Environmentalists weigh in on Pennsylvania Supreme Court race
Updating to add name of independent candidate.
Four environmental groups on Tuesday endorsed three candidates for November’s elections to the Pennsylvania Supreme Court, saying the court will likely have to make constitutional judgments connected to energy development and carbon emissions in coming years.
Clean Water Action, the Pennsylvania Sierra Club, PennEnvironment, and Conservation Voters of Pennsylvania said they were making their first-ever endorsements for the court because the candidates would help to promote environmental interests when the court hears expected cases on fracking and climate change.
The endorsed candidates, all Democrats, are Christine Donohue, a state Superior Court judge since 2007; Kevin Dougherty, an administrative judge at the Philadelphia Court of Common Pleas, and David Wecht, a Superior Court judge since 2012.
On Nov. 3, they will face Republicans Anne Covey, a judge on the Commonwealth Court; Michael George, a judge on the Adams County Court of Common Pleas, and Judith Olson, a judge who sits on the Pennsylvania Superior Court.
Independent candidate Paul Panepinto, a judge in the Philadelphia Court of Common Pleas since 1991, is also running for election to the Pennsylvania Supreme Court.
The candidates are running for three seats – the largest number of vacancies on the seven-person court since colonial times more than 300 years ago — following the retirements of Chief Justice Ronald Castille and Justice Seamus McCaffery and the primary election loss of Justice Correale Stevens, a Republican. The departures of Castille and McCaffery have left a 3-2 Republican majority which Democrats are seeking to overturn in the upcoming election.
Wecht said that if elected, he would uphold the constitution, including its Environmental Rights Amendment, which he said is one of the few such amendments among state constitutions.
“It’s critical that Pennsylvanians elect justices who are intellectually curious, who are interested in applying our constitution and statutes on a principled basis going forward so that our citizens can benefit from a developed jurisprudence,” he said, during a conference call with reporters.
Wecht said his work on the Superior Court has included cases that look at conservation easements and how they intersect with industrial development.
Dougherty said that, if elected, he would seek to strike a “proper balance” between environmental protection and industrial development.
On the Republican side, Vice Galko, an adviser to Judge George, said he would treat environmental cases like any other.
“Judge Mike George has repeatedly said he will not legislate from the bench,” Galko said. “He is not running with any specific agenda, nor does he favor any special interest.”
If elected, the judge will rule with “discernment, thoughtfulness and a neutral application of the law,” Galko said.
Jim Olson, campaign spokesman for, and husband to, Judge Olson, said she could not comment on specific issues such as Act 13 or the Clean Power Plan that might come before the court but that she does expect the court will have to decide more environmental cases in future.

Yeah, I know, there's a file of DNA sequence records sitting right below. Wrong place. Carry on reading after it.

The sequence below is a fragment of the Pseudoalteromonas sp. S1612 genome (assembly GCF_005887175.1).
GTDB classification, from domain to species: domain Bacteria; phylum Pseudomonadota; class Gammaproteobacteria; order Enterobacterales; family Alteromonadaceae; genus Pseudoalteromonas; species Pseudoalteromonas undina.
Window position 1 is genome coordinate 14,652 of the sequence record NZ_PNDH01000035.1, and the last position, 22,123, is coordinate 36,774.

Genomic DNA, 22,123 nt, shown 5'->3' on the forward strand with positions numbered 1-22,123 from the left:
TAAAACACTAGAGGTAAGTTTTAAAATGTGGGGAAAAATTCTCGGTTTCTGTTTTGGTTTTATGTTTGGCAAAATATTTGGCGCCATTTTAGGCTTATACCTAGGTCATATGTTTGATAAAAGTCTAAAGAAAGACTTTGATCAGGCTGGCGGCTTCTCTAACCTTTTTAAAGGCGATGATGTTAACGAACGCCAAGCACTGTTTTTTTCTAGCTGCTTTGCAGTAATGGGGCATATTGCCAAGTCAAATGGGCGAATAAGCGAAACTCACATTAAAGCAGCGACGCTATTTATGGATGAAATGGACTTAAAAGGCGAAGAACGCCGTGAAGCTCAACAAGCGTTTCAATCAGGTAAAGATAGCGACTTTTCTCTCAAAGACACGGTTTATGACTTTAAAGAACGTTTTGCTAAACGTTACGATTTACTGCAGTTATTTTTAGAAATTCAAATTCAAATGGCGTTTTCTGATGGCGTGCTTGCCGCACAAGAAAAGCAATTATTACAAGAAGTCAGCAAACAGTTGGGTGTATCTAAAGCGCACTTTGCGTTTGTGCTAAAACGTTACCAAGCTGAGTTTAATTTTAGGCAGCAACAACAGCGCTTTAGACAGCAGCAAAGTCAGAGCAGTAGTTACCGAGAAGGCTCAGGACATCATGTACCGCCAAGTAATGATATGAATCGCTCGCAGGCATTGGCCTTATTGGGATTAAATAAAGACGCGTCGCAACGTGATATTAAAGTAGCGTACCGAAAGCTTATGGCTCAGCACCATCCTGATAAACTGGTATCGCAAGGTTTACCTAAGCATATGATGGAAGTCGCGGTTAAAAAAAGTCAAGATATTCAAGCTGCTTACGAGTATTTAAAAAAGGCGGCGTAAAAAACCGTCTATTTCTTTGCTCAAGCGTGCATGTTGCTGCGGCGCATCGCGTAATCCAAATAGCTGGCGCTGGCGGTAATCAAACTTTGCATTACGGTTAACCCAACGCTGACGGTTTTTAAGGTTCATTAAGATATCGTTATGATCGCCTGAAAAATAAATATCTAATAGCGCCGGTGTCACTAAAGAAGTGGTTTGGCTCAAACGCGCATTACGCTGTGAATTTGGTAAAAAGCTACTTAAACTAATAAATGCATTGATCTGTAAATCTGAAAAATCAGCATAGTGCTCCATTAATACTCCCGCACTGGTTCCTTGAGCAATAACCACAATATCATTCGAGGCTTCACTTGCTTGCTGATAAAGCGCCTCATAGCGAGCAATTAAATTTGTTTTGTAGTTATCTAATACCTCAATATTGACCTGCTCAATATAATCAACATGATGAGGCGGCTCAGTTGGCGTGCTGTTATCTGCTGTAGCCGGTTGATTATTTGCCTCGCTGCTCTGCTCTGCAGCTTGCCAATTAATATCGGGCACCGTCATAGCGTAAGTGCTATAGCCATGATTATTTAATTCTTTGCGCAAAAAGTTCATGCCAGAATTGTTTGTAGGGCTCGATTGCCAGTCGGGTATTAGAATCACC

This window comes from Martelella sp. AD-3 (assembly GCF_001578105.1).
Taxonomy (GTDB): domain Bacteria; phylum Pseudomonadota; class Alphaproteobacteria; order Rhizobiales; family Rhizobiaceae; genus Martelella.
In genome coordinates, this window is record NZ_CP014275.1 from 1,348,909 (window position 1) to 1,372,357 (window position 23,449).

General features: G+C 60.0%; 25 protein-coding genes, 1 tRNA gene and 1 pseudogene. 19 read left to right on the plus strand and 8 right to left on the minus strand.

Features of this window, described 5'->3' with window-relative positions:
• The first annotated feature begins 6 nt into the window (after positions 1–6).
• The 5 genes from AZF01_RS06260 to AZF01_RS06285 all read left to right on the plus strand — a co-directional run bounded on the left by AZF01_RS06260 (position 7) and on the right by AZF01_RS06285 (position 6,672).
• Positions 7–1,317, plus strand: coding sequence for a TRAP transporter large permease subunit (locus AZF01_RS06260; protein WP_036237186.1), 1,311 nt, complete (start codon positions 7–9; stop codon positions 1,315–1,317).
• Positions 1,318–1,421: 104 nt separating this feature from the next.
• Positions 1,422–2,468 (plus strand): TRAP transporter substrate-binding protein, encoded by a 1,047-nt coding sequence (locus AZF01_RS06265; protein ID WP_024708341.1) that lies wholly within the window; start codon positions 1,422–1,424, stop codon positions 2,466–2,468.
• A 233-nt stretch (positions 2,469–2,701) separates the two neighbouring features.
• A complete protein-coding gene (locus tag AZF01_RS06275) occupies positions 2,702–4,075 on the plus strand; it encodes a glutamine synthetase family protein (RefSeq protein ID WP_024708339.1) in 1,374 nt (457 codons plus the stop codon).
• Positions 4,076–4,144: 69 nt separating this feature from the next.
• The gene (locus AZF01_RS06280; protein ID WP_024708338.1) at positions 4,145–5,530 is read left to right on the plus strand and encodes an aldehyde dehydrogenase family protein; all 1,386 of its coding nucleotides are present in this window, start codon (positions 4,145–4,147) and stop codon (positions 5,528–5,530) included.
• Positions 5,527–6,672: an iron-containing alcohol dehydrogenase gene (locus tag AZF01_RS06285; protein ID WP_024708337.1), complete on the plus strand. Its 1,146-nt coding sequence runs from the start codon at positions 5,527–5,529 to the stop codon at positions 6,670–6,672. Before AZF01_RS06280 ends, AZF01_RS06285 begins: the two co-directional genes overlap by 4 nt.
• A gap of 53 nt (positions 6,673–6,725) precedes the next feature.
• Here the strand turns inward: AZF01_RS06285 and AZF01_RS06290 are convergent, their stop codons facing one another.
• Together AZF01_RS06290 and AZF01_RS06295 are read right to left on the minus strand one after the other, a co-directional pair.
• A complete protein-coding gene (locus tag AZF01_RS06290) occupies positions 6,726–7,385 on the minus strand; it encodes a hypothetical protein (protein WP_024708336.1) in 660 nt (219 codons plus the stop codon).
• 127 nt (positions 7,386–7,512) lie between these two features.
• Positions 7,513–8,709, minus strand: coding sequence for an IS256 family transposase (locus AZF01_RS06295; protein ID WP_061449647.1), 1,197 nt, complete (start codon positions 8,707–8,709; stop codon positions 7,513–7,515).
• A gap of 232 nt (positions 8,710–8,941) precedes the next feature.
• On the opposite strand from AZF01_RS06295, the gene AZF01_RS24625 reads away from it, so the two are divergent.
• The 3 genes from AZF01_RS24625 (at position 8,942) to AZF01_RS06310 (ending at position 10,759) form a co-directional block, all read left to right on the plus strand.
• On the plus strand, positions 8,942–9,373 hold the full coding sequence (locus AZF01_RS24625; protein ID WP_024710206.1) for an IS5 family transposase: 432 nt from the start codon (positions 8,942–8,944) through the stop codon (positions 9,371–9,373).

“She believes there will be an increase in the number of environmental cases that come before the court and it is imperative that the justices approach these cases without any preconceived agenda and reach their decisions on Pennsylvania law and the Pennsylvania constitution,” Olson said.
The court is expected to hear cases connected to its December 2013 Robinson Township ruling in which it struck down parts of Act 13, the state’s wide-ranging law on gas drilling, on the grounds that they violated the constitution’s Environmental Rights Amendment, under which government has a responsibility to maintain environmental quality for its citizens.
“The Robinson Township decision showed the impact that this court can have on environmental protection,” said Josh McNeil, Executive Director of Conservation Voters of Pennsylvania, during the call. “The next court will be determining crucial issues like climate change, like fracking, like protecting human health.”
David Masur, Director of PennEnvironment, predicted the Robinson ruling would be the “first volley” in a series of cases over issues such as whether municipalities can use zoning laws to control natural gas development and whether such zoning meets the requirements of the Environmental Rights Amendment.
Masur said the court could take another look at the constitutionality of Act 13 or other laws that regulate energy development, and or at the implications of infrastructure development as the natural gas industry embarks on a major buildout of pipelines to connect the state’s abundant natural gas resources to market.
He also predicted that the court will hear legal challenges to Pennsylvania’s implementation of the federal Clean Power Plan which requires power generators to make deep cuts in carbon emissions.
Steve Hvozdovich, Pennsylvania Campaigns Coordinator for Clean Water Action, said some municipalities in southwest Pennsylvania are using the Robinson ruling to help drive changes to their zoning ordinances. The changes are being challenged by the gas industry and some residents in cases that may end up in the Supreme Court, he said.
The cases could include one in Middlesex Township, Butler County, where a group of residents and two environmental organizations have challenged a decision by township supervisors to sharply increase the amount of land that can be used for industrial development, Hvozdovich said.
“There is a lot of potential for many different cases to make their way up, which is why we were so focused on looking at the Supreme Court race this year for the first time,” he said. “We wanted to make sure that we had justices that would consider what had been ruled on previously as well as what is clearly outlined in our state constitution.”